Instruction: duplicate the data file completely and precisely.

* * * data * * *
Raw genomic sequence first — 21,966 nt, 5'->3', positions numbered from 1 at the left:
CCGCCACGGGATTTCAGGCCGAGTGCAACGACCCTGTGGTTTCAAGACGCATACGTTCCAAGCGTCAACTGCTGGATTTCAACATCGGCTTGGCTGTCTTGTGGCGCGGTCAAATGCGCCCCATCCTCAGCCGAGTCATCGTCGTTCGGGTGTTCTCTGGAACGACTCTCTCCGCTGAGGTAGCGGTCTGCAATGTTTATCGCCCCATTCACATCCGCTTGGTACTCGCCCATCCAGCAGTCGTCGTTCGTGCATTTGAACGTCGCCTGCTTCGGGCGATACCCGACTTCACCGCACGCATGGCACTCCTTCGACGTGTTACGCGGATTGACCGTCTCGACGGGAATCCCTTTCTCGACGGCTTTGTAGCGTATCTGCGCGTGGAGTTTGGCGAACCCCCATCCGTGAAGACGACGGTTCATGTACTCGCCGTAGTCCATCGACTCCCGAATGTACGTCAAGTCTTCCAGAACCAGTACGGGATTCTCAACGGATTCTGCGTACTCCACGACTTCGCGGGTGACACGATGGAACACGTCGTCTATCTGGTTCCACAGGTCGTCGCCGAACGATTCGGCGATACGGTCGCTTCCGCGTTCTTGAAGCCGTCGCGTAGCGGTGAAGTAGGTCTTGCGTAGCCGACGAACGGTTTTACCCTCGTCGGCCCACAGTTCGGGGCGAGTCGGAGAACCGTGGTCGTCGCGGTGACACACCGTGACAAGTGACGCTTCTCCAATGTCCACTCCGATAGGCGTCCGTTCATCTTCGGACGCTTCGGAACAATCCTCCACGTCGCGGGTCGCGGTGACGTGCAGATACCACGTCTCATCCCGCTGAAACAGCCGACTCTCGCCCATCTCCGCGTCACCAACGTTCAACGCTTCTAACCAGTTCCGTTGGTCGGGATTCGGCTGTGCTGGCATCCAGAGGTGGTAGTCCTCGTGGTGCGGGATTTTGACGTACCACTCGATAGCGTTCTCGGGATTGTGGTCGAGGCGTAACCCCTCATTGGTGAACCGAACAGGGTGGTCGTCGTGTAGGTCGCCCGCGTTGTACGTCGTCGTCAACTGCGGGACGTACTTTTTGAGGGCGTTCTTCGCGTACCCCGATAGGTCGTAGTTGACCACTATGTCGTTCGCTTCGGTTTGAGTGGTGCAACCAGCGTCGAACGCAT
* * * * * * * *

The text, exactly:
Raw genomic sequence first — 21,966 nt, 5'->3', positions numbered from 1 at the left:
CCGCCACGGGATTTCAGGCCGAGTGCAACGACCCTGTGGTTTCAAGACGCATACGTTCCAAGCGTCAACTGCTGGATTTCAACATCGGCTTGGCTGTCTTGTGGCGCGGTCAAATGCGCCCCATCCTCAGCCGAGTCATCGTCGTTCGGGTGTTCTCTGGAACGACTCTCTCCGCTGAGGTAGCGGTCTGCAATGTTTATCGCCCCATTCACATCCGCTTGGTACTCGCCCATCCAGCAGTCGTCGTTCGTGCATTTGAACGTCGCCTGCTTCGGGCGATACCCGACTTCACCGCACGCATGGCACTCCTTCGACGTGTTACGCGGATTGACCGTCTCGACGGGAATCCCTTTCTCGACGGCTTTGTAGCGTATCTGCGCGTGGAGTTTGGCGAACCCCCATCCGTGAAGACGACGGTTCATGTACTCGCCGTAGTCCATCGACTCCCGAATGTACGTCAAGTCTTCCAGAACCAGTACGGGATTCTCAACGGATTCTGCGTACTCCACGACTTCGCGGGTGACACGATGGAACACGTCGTCTATCTGGTTCCACAGGTCGTCGCCGAACGATTCGGCGATACGGTCGCTTCCGCGTTCTTGAAGCCGTCGCGTAGCGGTGAAGTAGGTCTTGCGTAGCCGACGAACGGTTTTACCCTCGTCGGCCCACAGTTCGGGGCGAGTCGGAGAACCGTGGTCGTCGCGGTGACACACCGTGACAAGTGACGCTTCTCCAATGTCCACTCCGATAGGCGTCCGTTCATCTTCGGACGCTTCGGAACAATCCTCCACGTCGCGGGTCGCGGTGACGTGCAGATACCACGTCTCATCCCGCTGAAACAGCCGACTCTCGCCCATCTCCGCGTCACCAACGTTCAACGCTTCTAACCAGTTCCGTTGGTCGGGATTCGGCTGTGCTGGCATCCAGAGGTGGTAGTCCTCGTGGTGCGGGATTTTGACGTACCACTCGATAGCGTTCTCGGGATTGTGGTCGAGGCGTAACCCCTCATTGGTGAACCGAACAGGGTGGTCGTCGTGTAGGTCGCCCGCGTTGTACGTCGTCGTCAACTGCGGGACGTACTTTTTGAGGGCGTTCTTCGCGTACCCCGATAGGTCGTAGTTGACCACTATGTCGTTCGCTTCGGTTTGAGTGGTGCAACCAGCGTCGAACGCAT